I was with 15,000 other people in Philips Arena for the Catalyst Conference in 2004. The place was packed with pastors, church leaders, business leaders and students. We were all hungry to learn from the best and brightest. Andy Stanley was there, Reggie Joiner, Erwin McManus, Chuck Colson, John Maxwell and many other amazing speakers. All of those guys are primarily speakers, but they’ve all written books too. One guy who was scheduled to teach twice on the main stage was Ted Dekker. He is a best-selling author, and at the time his books were selling better than anyone else’s.
I was excited to hear what he had to say about storytelling. I had my pen ready, my notebook out, and he approached the stage for his 45-minute presentation. He was scheduled to do a 2nd session later that week on that same stage.
Two minutes later he walked off the stage and we never saw him again. He got the worst case of stage fright I’ve ever seen.
He couldn’t finish a sentence. He couldn’t find his thoughts. He couldn’t make sense of his notes. He literally froze.
He’s sold more than 5 million books, but on that day he couldn’t make it 5 minutes on stage.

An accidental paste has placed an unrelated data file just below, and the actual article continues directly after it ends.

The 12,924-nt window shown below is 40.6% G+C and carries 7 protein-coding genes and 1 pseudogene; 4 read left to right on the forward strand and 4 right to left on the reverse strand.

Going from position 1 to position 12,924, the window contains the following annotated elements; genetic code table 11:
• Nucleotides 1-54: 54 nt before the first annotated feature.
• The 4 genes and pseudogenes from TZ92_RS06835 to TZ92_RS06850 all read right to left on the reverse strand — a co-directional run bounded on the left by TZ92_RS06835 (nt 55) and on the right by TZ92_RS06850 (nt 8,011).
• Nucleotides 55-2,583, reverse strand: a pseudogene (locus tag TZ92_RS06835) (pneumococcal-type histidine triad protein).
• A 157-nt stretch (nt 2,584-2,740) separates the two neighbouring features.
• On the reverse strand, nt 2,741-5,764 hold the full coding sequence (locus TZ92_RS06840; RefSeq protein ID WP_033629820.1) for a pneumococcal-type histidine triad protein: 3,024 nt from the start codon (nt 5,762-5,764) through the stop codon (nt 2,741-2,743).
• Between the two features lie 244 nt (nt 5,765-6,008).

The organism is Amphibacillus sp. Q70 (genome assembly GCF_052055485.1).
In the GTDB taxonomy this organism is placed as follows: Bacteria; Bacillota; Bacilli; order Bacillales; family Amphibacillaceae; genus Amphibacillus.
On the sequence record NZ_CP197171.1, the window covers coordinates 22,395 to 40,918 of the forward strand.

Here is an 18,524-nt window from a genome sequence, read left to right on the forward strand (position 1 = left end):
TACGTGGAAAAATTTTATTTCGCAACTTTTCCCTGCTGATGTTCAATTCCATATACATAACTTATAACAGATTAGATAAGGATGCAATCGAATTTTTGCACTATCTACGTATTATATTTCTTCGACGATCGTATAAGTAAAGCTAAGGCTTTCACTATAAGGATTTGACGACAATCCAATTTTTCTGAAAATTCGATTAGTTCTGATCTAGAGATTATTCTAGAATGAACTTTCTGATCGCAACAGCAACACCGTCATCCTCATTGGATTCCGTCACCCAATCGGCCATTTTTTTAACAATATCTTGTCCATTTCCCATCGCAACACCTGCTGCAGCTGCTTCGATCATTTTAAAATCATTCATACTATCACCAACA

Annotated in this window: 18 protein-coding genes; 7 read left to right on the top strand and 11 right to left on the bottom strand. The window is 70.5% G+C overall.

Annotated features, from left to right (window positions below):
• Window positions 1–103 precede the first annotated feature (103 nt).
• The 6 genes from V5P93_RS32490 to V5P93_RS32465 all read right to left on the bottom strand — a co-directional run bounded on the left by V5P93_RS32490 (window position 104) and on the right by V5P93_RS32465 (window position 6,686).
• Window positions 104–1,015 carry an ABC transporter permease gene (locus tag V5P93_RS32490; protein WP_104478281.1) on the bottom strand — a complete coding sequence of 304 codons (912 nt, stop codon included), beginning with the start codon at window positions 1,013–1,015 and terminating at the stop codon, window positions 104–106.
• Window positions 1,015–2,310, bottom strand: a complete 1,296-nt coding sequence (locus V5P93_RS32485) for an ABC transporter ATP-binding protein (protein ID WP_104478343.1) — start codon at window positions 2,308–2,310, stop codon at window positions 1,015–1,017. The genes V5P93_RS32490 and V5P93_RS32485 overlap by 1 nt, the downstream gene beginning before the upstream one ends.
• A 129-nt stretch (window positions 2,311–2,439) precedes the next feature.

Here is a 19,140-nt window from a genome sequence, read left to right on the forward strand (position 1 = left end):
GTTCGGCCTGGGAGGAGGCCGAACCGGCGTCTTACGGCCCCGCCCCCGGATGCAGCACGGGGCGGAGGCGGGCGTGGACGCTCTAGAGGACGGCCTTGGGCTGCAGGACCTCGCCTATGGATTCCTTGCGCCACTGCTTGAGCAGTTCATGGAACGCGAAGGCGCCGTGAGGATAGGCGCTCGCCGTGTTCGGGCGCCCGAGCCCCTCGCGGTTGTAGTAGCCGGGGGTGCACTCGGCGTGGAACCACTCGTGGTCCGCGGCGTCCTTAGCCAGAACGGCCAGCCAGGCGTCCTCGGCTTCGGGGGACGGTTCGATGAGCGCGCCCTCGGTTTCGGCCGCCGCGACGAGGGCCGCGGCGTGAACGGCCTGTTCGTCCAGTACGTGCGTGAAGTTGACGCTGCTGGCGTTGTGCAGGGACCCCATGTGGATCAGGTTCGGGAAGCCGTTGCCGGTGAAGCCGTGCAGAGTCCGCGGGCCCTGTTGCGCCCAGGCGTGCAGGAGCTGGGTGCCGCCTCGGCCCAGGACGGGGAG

It made me think about what it’s like for some pastors. We’re expected to be good at everything! Speaking, leading, administration, planning, coaching… you name it. I had no idea what I was doing for my first few years of ministry, but I could speak, so I was in charge! I wasn’t the best leader available, but I was the best talker, so I was the man in command.
It makes me think that some people should just teach, and not lead. Some people should just lead, and not teach.
But when do you suck it up and try again? Should Ted give public speaking another shot? Maybe he already has. Should I try to learn to dance even though that has always ended horribly (in public and in private)? Should I face my fears and my weaknesses, or find my strengths and improve on those?